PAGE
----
Symbolism on the Fuji Express
The Fuji Express, roaring through rural Japan, was like an ugly foreign intruder disturbing the peace of a primitive existence. The views which I had from the car window, as well as the surroundings and episodes within the car itself, were like a review of my stay in this strange land. They provided, in fact, a capsulized summary of this tiny nation. I was surrounded by the five major elements in Japanese life.
In the seat right opposite me was one of Japan’s most noted actors, Umpei Yokayama. As a personality, he was not outstanding. Removing his shoes, he spent most of the day curled up in his seat, asleep. But, in the language of symbolism, he represented the arts of Japan. I thought of the operas I had seen in Tokyo—a strange intermixture of the East and the West. I recalled the Noe plays and Kabuki dramas I had attended in Kyoto, and the examples of silk weaving, ceramic art, and flower arrangement which I had enjoyed—all part of the artistic expression of this nation.
Just two seats down from me was Tokyo’s most famous geisha girl. She might be taken to symbolize pleasure.
The status of the geisha girl is undergoing change. In former times, she had a higher education in the classics, dancing, etiquette, flower decoration, and music than almost any other class in Japan. She was an entertainer, but of the highest type, and her strict training often took years to acquire. When an individual or a group wanted to engage a geisha girl, she charged four or five dollars an hour to grace the party with her dances, her music, and her charm. Because of her superior education, she lived an aristocratic life, far removed from that of the ordinary girl.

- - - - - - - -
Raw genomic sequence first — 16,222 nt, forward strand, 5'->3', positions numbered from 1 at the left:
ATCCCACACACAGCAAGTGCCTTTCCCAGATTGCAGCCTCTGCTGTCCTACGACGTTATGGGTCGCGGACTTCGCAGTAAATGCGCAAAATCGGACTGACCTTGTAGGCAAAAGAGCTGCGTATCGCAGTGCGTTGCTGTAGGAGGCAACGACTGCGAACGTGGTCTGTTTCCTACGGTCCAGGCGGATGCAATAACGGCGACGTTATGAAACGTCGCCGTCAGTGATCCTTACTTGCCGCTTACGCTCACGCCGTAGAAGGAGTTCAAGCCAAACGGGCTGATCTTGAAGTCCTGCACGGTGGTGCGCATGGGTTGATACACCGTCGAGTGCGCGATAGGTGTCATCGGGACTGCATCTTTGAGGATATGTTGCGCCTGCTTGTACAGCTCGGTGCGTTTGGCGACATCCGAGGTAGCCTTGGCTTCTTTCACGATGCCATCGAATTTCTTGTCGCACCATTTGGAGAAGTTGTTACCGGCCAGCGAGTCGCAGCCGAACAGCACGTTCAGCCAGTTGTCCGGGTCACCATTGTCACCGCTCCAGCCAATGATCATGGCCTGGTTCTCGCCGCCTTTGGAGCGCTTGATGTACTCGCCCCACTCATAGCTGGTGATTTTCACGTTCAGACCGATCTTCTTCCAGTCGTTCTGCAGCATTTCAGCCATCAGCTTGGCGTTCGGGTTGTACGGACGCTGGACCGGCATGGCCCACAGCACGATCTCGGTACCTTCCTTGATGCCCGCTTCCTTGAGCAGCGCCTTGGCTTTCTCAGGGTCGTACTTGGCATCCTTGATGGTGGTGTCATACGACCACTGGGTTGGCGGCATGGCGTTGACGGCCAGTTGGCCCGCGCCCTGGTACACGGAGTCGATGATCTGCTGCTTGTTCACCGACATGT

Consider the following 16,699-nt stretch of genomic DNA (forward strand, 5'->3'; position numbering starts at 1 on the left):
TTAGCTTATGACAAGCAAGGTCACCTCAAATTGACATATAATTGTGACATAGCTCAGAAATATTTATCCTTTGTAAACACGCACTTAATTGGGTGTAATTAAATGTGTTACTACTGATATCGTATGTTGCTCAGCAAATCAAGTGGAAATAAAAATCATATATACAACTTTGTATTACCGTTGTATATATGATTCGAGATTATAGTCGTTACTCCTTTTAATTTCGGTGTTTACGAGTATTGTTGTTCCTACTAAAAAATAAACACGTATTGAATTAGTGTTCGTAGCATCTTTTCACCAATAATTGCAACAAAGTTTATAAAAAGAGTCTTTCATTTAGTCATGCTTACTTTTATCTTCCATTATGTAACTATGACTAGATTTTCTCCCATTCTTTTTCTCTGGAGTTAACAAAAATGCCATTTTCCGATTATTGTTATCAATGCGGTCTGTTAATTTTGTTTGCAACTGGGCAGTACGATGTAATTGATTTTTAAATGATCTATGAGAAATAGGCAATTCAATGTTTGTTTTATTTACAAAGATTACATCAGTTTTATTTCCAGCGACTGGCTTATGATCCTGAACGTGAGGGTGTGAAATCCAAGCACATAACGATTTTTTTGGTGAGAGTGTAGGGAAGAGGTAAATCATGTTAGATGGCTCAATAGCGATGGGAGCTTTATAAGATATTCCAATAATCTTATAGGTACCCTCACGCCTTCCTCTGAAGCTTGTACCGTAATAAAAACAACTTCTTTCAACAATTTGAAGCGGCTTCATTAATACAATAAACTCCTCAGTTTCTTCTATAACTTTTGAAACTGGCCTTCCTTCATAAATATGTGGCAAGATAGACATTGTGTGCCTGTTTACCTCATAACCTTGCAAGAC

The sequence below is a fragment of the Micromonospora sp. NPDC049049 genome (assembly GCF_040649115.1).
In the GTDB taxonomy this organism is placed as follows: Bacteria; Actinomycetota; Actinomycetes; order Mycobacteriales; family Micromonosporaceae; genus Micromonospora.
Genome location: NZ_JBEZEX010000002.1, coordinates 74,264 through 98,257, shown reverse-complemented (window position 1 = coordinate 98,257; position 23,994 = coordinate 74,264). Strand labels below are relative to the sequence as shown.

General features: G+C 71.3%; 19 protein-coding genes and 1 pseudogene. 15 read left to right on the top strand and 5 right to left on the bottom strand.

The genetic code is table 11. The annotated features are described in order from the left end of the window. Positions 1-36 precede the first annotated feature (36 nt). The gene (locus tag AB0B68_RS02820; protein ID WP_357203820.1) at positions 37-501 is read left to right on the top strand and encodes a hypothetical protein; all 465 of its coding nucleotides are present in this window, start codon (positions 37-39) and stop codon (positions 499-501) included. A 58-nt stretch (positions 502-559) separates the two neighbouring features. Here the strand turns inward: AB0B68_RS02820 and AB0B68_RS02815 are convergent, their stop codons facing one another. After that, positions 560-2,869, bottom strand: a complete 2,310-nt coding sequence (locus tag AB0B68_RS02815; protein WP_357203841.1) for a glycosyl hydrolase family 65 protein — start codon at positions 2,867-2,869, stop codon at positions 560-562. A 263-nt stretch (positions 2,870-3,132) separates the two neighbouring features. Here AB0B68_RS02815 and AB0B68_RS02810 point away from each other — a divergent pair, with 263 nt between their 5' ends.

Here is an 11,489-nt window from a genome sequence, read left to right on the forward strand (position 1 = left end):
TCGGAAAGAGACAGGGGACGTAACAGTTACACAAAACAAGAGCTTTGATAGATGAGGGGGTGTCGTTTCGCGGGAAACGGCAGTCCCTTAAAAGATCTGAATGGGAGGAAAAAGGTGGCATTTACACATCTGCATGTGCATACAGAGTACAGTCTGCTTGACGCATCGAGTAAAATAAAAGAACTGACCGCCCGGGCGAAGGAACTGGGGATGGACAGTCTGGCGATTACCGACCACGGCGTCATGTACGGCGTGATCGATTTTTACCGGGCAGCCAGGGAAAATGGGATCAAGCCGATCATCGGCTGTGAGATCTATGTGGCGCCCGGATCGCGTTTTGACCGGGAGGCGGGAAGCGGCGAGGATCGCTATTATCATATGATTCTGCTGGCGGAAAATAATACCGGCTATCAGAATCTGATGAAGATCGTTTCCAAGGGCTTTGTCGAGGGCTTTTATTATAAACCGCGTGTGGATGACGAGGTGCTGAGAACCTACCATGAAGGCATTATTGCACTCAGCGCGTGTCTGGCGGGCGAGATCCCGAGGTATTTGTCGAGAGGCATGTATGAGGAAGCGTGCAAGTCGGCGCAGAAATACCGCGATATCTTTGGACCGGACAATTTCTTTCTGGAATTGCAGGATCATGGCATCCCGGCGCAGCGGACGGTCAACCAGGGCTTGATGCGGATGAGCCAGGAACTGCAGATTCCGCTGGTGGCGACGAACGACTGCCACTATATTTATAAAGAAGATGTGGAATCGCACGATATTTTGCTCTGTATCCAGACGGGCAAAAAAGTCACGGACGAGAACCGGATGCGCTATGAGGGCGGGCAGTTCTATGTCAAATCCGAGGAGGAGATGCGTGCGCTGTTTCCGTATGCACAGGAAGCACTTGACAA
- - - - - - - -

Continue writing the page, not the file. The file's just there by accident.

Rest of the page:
Then dancing by couples was introduced to Japan. And the flapper made her appearance. Men found they enjoyed the entertainment of a flapper more than that of a geisha. And the flapper wasn’t under the necessity of spending nearly so much on her education. With her superior position being undermined by less exacting competition, the geisha’s status is changing. Even deteriorating.
Visible out the windows as we roared through the cities were examples of the growing industrial might of this nation. This third symbol of Japanese life I had not been able to photograph, due to the extreme security restrictions.
But out the windows, also, I saw the fourth symbol—scenes of some of the most painstaking agricultural development on earth. I had previously recorded many of those agricultural scenes on film in my camera as I had forayed—along with my interpreter and government agent—out into the rural areas, especially in the region of Fujiyama. Whatever one may think of Japan as a nation, it would be hard not to register admiration for the Japanese farmers.
In a country no larger than California, with one-fifth of its area amble at all, they raise the food for seventy-five million persons. The answer to such an apparent paradox is intensive agriculture.
Terraces everywhere. For the one-fifth of the land that is arable is not conveniently located or ready for the plow. Much of it is on mountainsides.